-By Shivam Pathak
After a baffling war of Genpei between Minamoto clan led by Minamoto no Yoritoma and Taira clan led by Taira no Kiyomori, Japan’s history took a radical turn that further paved way for the establishment of the Kamakura Shogunate. Genpei war marked the genesis of Minamoto no Yoritoma as dominant figure in the land of Japan. Minamoto neither wanted to enthrone himself as the king nor did he try to pull down the imperial court. His desire was to install himself as brawny figurehead by seeking the title, Shogun (military leader), which he accomplished later
in 1192 by a legal machination.
His principal cause behind this was to grab the actual power of Japan, which formal authority couldn’t wield him. After succeeding the title he established his government known as Bakufu (military arm of the imperial central government). In order to keep himself at a safe distance from the court (which was in Kyoto) he established his base in Kanto region. His jito (steward) – shugo (protector or constable) system further cemented the roots of feudalism in Japan. With the passage of time Yoritomo realized that reliance on personal loyalty for the purpose of control wouldn’t last long.
So he began to suspect his close friends and family. His conspiracy against his younger half-brother, Yoshitsune, is served as a good example of what he had become due to his over-suspicious behaviour. Yoritomo’s death in 1199 raised pandemonium for a suitable Minamoto successor. His two sons Yoriie and Sanetomo each nominally became Shogun, but neither of them was competent enough to hold real
control amidst murder and intrigue that followed soon after Yoritomo’s death.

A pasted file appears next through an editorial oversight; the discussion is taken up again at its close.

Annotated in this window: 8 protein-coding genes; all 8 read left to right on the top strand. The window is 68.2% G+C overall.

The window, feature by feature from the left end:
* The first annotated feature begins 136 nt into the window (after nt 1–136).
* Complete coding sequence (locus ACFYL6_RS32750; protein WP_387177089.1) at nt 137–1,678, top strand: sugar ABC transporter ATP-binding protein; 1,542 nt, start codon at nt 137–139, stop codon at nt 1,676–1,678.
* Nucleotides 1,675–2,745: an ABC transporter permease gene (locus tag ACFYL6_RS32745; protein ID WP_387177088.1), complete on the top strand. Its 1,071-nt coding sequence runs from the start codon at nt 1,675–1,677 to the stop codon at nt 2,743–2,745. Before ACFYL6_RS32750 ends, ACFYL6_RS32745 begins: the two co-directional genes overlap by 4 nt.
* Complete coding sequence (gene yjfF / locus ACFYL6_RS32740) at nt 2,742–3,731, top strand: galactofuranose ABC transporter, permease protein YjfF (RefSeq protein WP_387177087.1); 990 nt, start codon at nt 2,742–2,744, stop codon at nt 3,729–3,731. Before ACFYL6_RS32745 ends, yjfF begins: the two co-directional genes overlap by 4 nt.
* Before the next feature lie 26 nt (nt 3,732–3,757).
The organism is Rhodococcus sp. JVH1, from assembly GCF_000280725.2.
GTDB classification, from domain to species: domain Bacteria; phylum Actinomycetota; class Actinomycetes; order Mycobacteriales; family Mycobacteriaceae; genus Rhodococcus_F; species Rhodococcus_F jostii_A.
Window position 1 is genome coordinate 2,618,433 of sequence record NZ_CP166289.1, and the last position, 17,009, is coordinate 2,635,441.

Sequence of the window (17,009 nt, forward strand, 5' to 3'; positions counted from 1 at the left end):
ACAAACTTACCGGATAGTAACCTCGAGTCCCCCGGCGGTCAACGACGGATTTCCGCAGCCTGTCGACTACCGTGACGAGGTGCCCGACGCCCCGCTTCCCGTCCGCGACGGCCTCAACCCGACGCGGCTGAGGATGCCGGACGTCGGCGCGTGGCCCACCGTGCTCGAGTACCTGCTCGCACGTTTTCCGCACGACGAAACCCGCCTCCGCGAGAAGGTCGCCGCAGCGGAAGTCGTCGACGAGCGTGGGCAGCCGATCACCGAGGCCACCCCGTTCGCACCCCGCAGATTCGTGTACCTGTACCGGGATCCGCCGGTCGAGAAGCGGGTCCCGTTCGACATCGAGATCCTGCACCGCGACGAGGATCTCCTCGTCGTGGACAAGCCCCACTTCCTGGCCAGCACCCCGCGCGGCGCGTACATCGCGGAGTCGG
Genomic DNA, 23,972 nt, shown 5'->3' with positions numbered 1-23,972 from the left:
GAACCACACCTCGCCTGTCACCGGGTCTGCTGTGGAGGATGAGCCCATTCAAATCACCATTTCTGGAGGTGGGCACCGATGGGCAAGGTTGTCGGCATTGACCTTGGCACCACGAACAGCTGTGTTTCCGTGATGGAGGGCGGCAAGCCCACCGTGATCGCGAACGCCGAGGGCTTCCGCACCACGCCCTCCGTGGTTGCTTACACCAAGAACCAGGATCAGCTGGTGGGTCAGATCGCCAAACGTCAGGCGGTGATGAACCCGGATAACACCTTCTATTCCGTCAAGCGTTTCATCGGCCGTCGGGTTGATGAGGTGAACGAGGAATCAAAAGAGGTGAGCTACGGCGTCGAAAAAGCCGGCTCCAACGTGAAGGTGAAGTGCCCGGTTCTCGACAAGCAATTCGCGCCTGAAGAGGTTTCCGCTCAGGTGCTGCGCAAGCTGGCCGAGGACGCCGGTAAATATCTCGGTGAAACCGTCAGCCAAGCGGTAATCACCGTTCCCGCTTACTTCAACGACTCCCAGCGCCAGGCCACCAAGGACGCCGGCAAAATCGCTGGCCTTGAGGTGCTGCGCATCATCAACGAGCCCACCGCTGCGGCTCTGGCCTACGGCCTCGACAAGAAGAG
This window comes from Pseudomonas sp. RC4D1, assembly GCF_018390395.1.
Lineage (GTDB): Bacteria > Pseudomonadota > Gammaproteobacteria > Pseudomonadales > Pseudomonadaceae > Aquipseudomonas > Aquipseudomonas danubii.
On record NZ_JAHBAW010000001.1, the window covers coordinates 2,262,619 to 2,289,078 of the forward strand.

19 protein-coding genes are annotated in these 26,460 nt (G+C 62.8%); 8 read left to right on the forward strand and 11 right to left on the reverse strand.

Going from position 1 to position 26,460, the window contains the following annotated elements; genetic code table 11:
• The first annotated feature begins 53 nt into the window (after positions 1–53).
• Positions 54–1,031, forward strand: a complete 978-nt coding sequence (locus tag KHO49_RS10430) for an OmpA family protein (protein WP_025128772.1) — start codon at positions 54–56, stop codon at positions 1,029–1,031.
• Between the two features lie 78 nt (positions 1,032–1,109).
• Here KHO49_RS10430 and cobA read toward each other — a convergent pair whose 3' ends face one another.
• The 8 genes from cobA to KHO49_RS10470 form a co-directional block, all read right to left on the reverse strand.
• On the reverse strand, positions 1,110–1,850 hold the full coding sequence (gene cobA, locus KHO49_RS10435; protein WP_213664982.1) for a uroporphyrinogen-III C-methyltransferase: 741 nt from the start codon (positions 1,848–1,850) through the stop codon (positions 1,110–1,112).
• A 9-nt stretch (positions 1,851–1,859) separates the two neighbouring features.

As a consequence both Yoriie and Sanetomo were directed and ultimately murdered by their own mother Hojo Masako. Following their death the government was controlled by Hojo Masako as a shogunal regent. This resulted in the decline of shogun position. As shogun position declined in the court, the manipulable court nobles being appointed as shogun and real power was exercised by the Hojo.
Hojo’s reign witnessed two Mongol invasions by Genghis Khan’s grandson Kublai Khan in 1274 and 1281, but neither of them was successful. The external menaces helped Japan to put an acute full stop to internal wars, but it also come up with a mounting discontent towards the Hojo shogunate because the financial cost of the defense severely depleted the shogunate’s finances. Go- Daigo tried twice to challenge the Shogunate, in 1324 and 1331, but failed on both occasions. Like Go Toba before him.
But somehow Go Daigo shortly broke free from the captivity of Kamakura shogunate, and managed to muster support in the western part of Honshu. Later in 1333, Ashika Takauji was sent by the Kamakura shogunate to deal with the mounting dangerous situation. When Takauij realized that he and Go Daigo had sizeable military strength between them, he turned his back on Kamakura Shogunate and declared his support for Go Daigo.
Within weeks another young general, Nitta Yoshisada, rebelled against the Kamakura shogunate and destroyed its power base at Kamakura. Therefore, the Kamakura shogunate was overthrown in the Kenmu Restoration under the Emperor Go Daigo, and marked the end of the Kamakura shogunate.